CIC

The Community Investment Collaborative office is an open and creative space, located on 401 E. Market Street, across from the Downtown Mall.

Story and photos by: Michelle Cho

For the past few weeks, Iris Magazine has been introducing you to some of Charlottesville’s best and brightest female entrepreneurial minds. Fighting some pretty steep odds, these women have taken us through the highs and lows, the failures and successes, of their personal journeys of starting their own businesses. Although each woman and each idea are quite distinct, the common thread that unites all of these very different stories together is the group that has been cheering hardest for them


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Story by: Carly Gorelick

The Red Zone, the first three months of the school year, marks the time where 50 percent of all reported campus sexual assaults are said to occur. According to the 2007 Campus Sexual Assault Study funded by the National Institute of Justice, most of these assaults are directed toward first and second-year females. This fact, coupled with the struggle first-years already incur by being placed in a new environment, has encouraged coordinators of Hoos Got Your Back to account for the disproportionately high influence the Red Zone has on the first-years in our community.

The campaign has set out to be proactive on the matter. They presented their campaign video at a first-year safety orientation meeting at the beginning of the semester. Like student organizers Will Cadigan and Emily Renda have noted, these educational


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Fashion and feminism

Story by: Olivia Knott

A conveniently pleasant sounding alliteration or a powerful combination of social and artistic forces?

As Spring/Summer 2015 fashion week, when hundreds of fashion shows occur in several cities of the world between September and October, came to an end in Paris, Chanel managed to capture the spotlight, not for their usual tweed and quilted handbags, but for a full-on runway protest. Imagine tweed, quilted handbags and picket signs referencing current events such as Emma Watson’s “He For She” campaign speech or slogans such as “History is Her Story” and the ridiculous “Boys should get pregnant too.”


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Gender_Violence_Rally_Photo_1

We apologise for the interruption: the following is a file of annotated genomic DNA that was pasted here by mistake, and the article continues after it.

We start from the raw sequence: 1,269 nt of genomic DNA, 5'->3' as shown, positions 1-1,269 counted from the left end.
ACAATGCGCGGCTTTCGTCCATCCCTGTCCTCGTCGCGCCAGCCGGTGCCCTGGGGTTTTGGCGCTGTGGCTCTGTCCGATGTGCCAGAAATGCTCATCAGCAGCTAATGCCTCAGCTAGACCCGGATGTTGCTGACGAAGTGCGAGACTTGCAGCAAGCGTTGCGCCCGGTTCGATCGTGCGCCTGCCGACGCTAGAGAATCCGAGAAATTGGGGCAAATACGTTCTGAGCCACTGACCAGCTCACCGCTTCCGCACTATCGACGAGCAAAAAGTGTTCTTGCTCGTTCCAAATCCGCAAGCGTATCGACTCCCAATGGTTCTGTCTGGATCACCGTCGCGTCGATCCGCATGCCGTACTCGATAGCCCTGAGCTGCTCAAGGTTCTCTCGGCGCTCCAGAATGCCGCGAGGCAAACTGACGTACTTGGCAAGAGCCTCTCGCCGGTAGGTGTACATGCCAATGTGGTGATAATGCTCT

Photo by Agnes Filipowski
Fourth-year students and LGBTA activists Greg Lewis and Anna Boynton, along with other U.Va. students and Charlottesville community members speak out at a rally in front of the Rotunda on Sept. 26.

Story by: Carly Gorelick

The Hoos Got Your Back initiative recently launched this fall at U.Va. in light of state and national campaigns to address sexual assault on college campuses.  Coordinators of the initiative have teamed up with Corner merchants like Take It Away Sandwich Shop and student organizations on Grounds like One Less. So far, Hoos Got Your Back has expansive recognition among students. This blog post is the first in a series that hopes to follow and document the journey of Hoos Got Your Back as it continues to improve bystander awareness at and around U.Va. and to promote a deservedly safer environment for all members of the community.

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“Hoos Got Your Back” or #HoosGotYourBack has become a familiar slogan among the U.Va. community this fall semester. We read the words on the backs of Corner employees’ T-shirts, see it referenced in emails from administration, and can even see the effect of this bystander awareness campaign on many different organizations on Grounds. However, “Hoos Got Your Back” has a far more expansive influence than its hashtag.

The campaign is a part of the overarching initiative titled “Not On Our Grounds: A University of Virginia Initiative to End Sexual Violence.” Amidst a setting of growing national and state awareness of sexual misconduct in higher education, and the local tragedies of the missing student, Hannah Graham, and other reported assaults in Charlottesville, the campaign is designed to improve the overall safety of the University. Particularly, “Hoos Got Your Back” aims to improve bystander awareness, a goal that many merchants, faculty and student organizers find to be particularly integral to combatting sexual misconduct on and around


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Story by: Helen McLaughlin

For as long as I’ve lived in Charlottesville, the Downtown Mall has been my home.

It’s also been my office, my playground, my gym and my church. I’ve fallen in love on the Mall, I’ve cried with a friend on the Mall, and I’ve had too much to drink on the Mall. The barista at Cafe Cubano knows I like my latte hot, even throughout the summer. The Tibetan woman who sells beaded necklaces, wispy scarves and sundresses knows that my daily jog will begin just after I pass her table. After all these years, the busker with the harmonica who sits on an overturned bucket still won’t smile at me when I pass, but I think of him as a neighbor anyway. My longest Charlottesville relationship is with this special, eight-block stretch of brick and concrete.

In the wake of Hannah Graham’s abduction, the Downtown Mall — my Downtown Mall — has felt significantly less like home.

WOMEN ABOUT (down)TOWN is a new blog series on Iris, focused on reclaiming our perception of Downtown Charlottesville as a community of and for women. Small business owners, restaurateurs, independent artists and artisans alike — our Mall is a place where women are making significant contributions to Charlottesville’s culture, commerce and culinary diversity. It’s a place many


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